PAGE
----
Imaging of Demyelination and Remyelination in Multiple Sclerosis

  • Douglas L. Arnold
  • Catherine M. Dalton
  • Klaus Schmierer
  • G. Bruce Pike
  • David H. Miller


The ability to estimate myelin content in MS brain is of particular interest given the primary role of demyelination in this disease and the significance of remyelination for axonal preservation and functional recovery. As treatment strategies potentially facilitating remyelination are developed, accurate non-invasive techniques are needed to monitor remyelination in patients with MS. This chapter reviews techniques potentially able to provide this information: multi-component T2 relaxometry, magnetization transfer imaging, diffusion tensor imaging and positron emission tomography, starting with a brief discussion of how they do this, and then reviewing published data on post-mortem MRI correlations and clinical applications.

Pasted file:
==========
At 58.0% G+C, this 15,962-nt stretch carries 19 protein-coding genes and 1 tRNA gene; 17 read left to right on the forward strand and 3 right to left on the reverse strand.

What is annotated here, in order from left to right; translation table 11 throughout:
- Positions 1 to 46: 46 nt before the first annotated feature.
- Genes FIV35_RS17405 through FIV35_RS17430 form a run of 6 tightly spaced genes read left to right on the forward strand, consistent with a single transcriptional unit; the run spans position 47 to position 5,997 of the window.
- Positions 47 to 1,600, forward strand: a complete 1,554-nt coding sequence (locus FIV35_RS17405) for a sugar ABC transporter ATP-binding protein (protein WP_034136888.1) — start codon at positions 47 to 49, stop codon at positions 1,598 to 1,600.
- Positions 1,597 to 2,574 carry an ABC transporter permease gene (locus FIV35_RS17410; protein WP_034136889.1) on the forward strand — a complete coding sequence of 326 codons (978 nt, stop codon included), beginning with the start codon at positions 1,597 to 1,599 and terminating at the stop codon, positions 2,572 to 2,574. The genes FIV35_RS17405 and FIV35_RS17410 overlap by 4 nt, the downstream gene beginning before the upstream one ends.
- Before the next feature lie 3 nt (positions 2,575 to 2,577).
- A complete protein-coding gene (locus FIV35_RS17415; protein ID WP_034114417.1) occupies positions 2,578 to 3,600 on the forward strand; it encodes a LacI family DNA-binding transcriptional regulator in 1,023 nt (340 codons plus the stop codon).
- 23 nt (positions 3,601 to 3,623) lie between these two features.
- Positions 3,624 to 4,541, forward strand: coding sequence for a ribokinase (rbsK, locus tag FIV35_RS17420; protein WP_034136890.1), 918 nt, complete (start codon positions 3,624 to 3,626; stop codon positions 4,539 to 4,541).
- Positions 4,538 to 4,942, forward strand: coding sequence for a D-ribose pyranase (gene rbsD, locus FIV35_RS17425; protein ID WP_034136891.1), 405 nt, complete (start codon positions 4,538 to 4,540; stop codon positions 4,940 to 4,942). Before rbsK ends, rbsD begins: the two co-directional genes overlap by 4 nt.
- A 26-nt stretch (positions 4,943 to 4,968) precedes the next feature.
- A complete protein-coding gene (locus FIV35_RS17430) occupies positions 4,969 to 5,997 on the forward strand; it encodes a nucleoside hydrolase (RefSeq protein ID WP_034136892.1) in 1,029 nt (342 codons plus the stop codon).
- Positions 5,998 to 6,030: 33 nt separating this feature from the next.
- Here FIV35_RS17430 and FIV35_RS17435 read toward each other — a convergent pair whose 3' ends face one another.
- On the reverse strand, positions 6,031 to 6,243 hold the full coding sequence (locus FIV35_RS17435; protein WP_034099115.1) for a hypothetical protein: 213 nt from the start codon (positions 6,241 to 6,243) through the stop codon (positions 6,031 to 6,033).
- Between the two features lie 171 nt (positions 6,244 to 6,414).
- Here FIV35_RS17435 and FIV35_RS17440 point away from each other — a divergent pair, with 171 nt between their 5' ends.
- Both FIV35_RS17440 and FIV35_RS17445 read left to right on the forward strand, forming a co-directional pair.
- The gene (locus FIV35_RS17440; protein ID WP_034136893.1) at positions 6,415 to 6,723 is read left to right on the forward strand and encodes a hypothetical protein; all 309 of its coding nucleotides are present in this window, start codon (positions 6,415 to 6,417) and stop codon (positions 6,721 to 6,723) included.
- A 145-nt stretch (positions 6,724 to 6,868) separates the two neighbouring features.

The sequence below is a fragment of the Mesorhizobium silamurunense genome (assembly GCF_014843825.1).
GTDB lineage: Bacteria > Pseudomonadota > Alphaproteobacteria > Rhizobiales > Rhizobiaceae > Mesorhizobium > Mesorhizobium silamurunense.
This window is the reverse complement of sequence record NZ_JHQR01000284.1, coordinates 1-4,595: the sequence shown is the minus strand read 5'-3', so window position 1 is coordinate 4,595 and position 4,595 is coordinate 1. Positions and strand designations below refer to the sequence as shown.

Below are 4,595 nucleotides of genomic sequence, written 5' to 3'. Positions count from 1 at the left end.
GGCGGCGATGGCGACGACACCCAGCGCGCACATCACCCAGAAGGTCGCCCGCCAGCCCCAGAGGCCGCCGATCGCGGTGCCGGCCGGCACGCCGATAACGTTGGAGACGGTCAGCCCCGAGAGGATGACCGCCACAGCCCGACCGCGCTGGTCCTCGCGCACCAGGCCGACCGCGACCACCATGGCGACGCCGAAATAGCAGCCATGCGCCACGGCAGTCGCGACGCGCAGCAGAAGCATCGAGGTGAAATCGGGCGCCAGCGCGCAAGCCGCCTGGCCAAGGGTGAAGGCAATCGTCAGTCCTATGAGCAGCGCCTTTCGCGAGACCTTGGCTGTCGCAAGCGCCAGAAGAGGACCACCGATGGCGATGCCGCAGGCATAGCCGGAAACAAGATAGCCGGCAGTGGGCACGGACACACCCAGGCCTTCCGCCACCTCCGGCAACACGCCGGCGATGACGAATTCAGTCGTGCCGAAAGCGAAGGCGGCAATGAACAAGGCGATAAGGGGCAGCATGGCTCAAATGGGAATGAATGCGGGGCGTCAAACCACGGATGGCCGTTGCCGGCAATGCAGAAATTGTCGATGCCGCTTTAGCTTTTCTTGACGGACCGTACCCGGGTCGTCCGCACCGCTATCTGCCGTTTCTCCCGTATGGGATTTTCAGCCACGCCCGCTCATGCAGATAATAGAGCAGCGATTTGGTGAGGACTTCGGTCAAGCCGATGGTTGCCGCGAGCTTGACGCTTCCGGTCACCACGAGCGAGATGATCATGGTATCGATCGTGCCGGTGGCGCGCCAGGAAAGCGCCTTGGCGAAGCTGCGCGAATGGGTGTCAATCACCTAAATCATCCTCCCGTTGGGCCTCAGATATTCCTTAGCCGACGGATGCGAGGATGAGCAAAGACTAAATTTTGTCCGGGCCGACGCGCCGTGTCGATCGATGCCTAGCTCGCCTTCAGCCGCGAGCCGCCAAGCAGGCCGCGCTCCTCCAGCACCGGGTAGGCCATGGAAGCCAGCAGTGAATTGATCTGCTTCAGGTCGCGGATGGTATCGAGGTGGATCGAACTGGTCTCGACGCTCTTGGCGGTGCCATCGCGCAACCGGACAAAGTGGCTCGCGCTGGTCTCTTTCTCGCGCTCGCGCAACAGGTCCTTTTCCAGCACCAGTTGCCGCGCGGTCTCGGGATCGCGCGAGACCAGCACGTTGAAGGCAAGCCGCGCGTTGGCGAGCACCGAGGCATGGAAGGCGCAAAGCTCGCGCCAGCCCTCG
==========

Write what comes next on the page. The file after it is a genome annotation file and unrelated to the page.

Fractional Anisotropy Diffusion Tensor Imaging Retinal Nerve Fibre Layer Optic Neuritis Visual Evoke Potential 
These keywords were added by machine and not by the authors. This process is experimental and the keywords may be updated as the learning algorithm improves.


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Copyright information

© Springer Science+Business Media New York 2013

Authors and Affiliations

  • Douglas L. Arnold
    • 1
  • Catherine M. Dalton
    • 2
  • Klaus Schmierer
    • 3
  • G. Bruce Pike
    • 1
  • David H. Miller
    • 2
  1. 1.McConnell Brain Imaging Centre, WB323, Montreal Neurological InstituteMontrealCanada
  2. 2.Department of Neuroinflammation, The Institute of Neurology (Queen Square)University College LondonLondonUK
  3. 3.Centre for Neuroscience & Trauma, Blizard InstituteBarts and The London School of Medicine & DentistryLondonUK

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